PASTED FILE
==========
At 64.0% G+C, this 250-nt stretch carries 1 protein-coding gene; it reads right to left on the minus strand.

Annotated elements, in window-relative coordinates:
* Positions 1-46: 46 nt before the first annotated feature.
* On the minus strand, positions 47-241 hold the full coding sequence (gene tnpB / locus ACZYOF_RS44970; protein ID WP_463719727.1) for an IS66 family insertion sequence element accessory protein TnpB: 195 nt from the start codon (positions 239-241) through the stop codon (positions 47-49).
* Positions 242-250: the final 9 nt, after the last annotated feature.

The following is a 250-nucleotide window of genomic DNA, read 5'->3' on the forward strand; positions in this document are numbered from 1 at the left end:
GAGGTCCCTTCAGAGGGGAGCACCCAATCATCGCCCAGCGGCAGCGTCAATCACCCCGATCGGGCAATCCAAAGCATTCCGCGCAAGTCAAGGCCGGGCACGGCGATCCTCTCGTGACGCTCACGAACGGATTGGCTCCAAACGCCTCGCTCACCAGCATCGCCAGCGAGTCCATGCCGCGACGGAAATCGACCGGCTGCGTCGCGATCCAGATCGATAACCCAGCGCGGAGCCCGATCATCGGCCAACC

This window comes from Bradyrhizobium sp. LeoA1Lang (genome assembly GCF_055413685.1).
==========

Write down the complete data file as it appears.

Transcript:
At 64.0% G+C, this 250-nt stretch carries 1 protein-coding gene; it reads right to left on the minus strand.

Annotated elements, in window-relative coordinates:
* Positions 1-46: 46 nt before the first annotated feature.
* On the minus strand, positions 47-241 hold the full coding sequence (gene tnpB / locus ACZYOF_RS44970; protein ID WP_463719727.1) for an IS66 family insertion sequence element accessory protein TnpB: 195 nt from the start codon (positions 239-241) through the stop codon (positions 47-49).
* Positions 242-250: the final 9 nt, after the last annotated feature.

The following is a 250-nucleotide window of genomic DNA, read 5'->3' on the forward strand; positions in this document are numbered from 1 at the left end:
GAGGTCCCTTCAGAGGGGAGCACCCAATCATCGCCCAGCGGCAGCGTCAATCACCCCGATCGGGCAATCCAAAGCATTCCGCGCAAGTCAAGGCCGGGCACGGCGATCCTCTCGTGACGCTCACGAACGGATTGGCTCCAAACGCCTCGCTCACCAGCATCGCCAGCGAGTCCATGCCGCGACGGAAATCGACCGGCTGCGTCGCGATCCAGATCGATAACCCAGCGCGGAGCCCGATCATCGGCCAACC

This window comes from Bradyrhizobium sp. LeoA1Lang (genome assembly GCF_055413685.1).